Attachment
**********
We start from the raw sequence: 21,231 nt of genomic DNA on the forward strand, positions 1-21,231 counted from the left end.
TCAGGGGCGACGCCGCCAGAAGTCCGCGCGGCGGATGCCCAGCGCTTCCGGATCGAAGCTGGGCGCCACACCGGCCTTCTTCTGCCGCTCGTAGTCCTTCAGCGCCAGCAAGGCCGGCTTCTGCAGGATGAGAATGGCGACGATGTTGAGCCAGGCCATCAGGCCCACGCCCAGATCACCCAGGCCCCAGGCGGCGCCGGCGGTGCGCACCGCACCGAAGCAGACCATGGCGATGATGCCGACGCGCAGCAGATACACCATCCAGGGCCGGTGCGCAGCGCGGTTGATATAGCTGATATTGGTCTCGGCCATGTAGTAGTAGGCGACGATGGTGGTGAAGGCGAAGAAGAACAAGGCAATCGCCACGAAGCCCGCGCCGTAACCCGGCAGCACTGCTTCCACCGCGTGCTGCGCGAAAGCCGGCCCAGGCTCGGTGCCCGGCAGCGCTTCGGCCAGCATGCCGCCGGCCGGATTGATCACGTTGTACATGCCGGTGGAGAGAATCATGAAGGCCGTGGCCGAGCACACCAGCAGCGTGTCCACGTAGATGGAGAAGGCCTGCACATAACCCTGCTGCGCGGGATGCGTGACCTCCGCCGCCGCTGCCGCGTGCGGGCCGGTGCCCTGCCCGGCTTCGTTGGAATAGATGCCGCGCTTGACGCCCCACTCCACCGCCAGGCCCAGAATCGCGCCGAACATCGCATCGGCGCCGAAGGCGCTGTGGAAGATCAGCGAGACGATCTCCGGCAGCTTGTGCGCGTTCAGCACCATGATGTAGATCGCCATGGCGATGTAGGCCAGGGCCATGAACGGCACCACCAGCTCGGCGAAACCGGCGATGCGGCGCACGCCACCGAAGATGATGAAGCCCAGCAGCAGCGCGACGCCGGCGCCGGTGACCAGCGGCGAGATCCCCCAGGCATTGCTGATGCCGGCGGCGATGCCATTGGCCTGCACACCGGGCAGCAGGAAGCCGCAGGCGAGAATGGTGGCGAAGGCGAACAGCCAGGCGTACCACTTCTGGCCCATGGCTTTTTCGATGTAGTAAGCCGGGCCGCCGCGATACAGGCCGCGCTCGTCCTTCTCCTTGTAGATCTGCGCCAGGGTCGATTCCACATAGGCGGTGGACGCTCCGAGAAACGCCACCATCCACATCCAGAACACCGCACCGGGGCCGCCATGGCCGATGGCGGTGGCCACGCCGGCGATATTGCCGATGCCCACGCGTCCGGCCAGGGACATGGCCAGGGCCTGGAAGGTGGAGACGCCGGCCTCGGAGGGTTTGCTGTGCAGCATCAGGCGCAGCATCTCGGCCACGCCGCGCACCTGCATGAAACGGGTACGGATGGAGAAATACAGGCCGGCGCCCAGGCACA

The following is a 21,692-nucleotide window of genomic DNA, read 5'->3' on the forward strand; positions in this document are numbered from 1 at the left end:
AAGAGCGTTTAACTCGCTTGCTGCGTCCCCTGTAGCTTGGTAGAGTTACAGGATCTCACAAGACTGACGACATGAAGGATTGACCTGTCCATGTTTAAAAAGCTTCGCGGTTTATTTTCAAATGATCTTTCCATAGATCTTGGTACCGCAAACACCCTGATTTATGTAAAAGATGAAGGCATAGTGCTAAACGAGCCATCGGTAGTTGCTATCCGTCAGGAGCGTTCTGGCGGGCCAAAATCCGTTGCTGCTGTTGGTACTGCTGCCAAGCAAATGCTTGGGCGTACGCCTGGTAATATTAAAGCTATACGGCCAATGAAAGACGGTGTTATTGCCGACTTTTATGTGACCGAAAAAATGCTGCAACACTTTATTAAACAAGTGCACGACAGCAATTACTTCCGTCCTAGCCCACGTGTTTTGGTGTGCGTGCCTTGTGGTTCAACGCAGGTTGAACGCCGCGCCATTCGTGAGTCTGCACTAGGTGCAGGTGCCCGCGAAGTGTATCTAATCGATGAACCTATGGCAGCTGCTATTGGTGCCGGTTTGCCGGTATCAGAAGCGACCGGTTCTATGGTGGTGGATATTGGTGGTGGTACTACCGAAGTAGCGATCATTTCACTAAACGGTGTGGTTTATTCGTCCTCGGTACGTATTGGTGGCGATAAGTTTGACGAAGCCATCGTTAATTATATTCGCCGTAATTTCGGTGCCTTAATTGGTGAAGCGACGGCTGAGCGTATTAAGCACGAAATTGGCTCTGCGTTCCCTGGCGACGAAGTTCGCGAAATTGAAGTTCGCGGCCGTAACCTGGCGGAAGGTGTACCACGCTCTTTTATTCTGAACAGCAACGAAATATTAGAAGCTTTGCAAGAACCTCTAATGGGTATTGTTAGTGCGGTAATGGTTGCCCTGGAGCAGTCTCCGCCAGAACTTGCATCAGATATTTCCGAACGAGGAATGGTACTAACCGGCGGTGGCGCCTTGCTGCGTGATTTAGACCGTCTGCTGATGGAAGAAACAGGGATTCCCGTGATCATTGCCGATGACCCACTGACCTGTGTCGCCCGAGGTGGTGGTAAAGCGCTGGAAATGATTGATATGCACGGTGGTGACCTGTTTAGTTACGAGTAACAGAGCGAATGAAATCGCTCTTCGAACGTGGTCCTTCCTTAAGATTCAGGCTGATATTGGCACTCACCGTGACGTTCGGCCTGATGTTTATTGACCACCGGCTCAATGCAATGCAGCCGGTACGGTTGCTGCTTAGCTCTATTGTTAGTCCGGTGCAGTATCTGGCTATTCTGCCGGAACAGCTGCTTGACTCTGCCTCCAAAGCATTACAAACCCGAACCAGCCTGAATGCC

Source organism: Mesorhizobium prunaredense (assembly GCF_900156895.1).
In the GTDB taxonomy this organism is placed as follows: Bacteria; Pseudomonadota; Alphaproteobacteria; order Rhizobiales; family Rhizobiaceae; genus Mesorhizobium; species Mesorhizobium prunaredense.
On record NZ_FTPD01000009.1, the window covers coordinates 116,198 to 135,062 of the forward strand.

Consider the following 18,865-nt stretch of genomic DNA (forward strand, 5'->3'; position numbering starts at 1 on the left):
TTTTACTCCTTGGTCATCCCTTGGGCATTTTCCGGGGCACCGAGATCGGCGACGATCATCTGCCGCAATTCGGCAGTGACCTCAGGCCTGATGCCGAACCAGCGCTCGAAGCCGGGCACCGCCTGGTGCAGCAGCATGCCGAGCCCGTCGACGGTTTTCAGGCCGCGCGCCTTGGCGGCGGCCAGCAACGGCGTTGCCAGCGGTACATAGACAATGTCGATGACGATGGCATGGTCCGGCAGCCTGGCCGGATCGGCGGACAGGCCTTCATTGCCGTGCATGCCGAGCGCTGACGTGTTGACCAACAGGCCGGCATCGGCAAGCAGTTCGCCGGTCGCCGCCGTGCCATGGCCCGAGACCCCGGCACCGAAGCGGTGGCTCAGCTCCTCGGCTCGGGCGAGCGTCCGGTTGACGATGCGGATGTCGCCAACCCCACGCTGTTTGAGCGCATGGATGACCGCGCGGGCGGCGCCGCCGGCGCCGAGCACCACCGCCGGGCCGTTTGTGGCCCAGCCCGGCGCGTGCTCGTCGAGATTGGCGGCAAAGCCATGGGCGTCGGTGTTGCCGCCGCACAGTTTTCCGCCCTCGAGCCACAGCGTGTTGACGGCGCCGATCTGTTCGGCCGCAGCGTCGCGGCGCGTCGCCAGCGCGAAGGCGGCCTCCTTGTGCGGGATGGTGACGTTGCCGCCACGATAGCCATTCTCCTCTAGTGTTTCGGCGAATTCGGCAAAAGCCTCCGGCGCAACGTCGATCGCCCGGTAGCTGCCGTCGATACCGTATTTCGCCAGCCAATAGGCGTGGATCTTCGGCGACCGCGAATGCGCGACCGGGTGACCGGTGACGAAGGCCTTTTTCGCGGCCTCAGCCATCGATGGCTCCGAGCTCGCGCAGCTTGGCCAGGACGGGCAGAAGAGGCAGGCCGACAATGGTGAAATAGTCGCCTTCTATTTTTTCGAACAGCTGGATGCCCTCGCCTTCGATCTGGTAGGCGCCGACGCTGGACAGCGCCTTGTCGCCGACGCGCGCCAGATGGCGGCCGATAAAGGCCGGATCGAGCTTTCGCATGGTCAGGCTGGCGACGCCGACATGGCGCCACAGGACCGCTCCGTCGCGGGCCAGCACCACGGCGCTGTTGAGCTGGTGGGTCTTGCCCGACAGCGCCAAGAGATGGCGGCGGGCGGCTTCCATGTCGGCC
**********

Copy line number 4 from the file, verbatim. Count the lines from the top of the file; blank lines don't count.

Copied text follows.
AAGAGCGTTTAACTCGCTTGCTGCGTCCCCTGTAGCTTGGTAGAGTTACAGGATCTCACAAGACTGACGACATGAAGGATTGACCTGTCCATGTTTAAAAAGCTTCGCGGTTTATTTTCAAATGATCTTTCCATAGATCTTGGTACCGCAAACACCCTGATTTATGTAAAAGATGAAGGCATAGTGCTAAACGAGCCATCGGTAGTTGCTATCCGTCAGGAGCGTTCTGGCGGGCCAAAATCCGTTGCTGCTGTTGGTACTGCTGCCAAGCAAATGCTTGGGCGTACGCCTGGTAATATTAAAGCTATACGGCCAATGAAAGACGGTGTTATTGCCGACTTTTATGTGACCGAAAAAATGCTGCAACACTTTATTAAACAAGTGCACGACAGCAATTACTTCCGTCCTAGCCCACGTGTTTTGGTGTGCGTGCCTTGTGGTTCAACGCAGGTTGAACGCCGCGCCATTCGTGAGTCTGCACTAGGTGCAGGTGCCCGCGAAGTGTATCTAATCGATGAACCTATGGCAGCTGCTATTGGTGCCGGTTTGCCGGTATCAGAAGCGACCGGTTCTATGGTGGTGGATATTGGTGGTGGTACTACCGAAGTAGCGATCATTTCACTAAACGGTGTGGTTTATTCGTCCTCGGTACGTATTGGTGGCGATAAGTTTGACGAAGCCATCGTTAATTATATTCGCCGTAATTTCGGTGCCTTAATTGGTGAAGCGACGGCTGAGCGTATTAAGCACGAAATTGGCTCTGCGTTCCCTGGCGACGAAGTTCGCGAAATTGAAGTTCGCGGCCGTAACCTGGCGGAAGGTGTACCACGCTCTTTTATTCTGAACAGCAACGAAATATTAGAAGCTTTGCAAGAACCTCTAATGGGTATTGTTAGTGCGGTAATGGTTGCCCTGGAGCAGTCTCCGCCAGAACTTGCATCAGATATTTCCGAACGAGGAATGGTACTAACCGGCGGTGGCGCCTTGCTGCGTGATTTAGACCGTCTGCTGATGGAAGAAACAGGGATTCCCGTGATCATTGCCGATGACCCACTGACCTGTGTCGCCCGAGGTGGTGGTAAAGCGCTGGAAATGATTGATATGCACGGTGGTGACCTGTTTAGTTACGAGTAACAGAGCGAATGAAATCGCTCTTCGAACGTGGTCCTTCCTTAAGATTCAGGCTGATATTGGCACTCACCGTGACGTTCGGCCTGATGTTTATTGACCACCGGCTCAATGCAATGCAGCCGGTACGGTTGCTGCTTAGCTCTATTGTTAGTCCGGTGCAGTATCTGGCTATTCTGCCGGAACAGCTGCTTGACTCTGCCTCCAAAGCATTACAAACCCGAACCAGCCTGAATGCC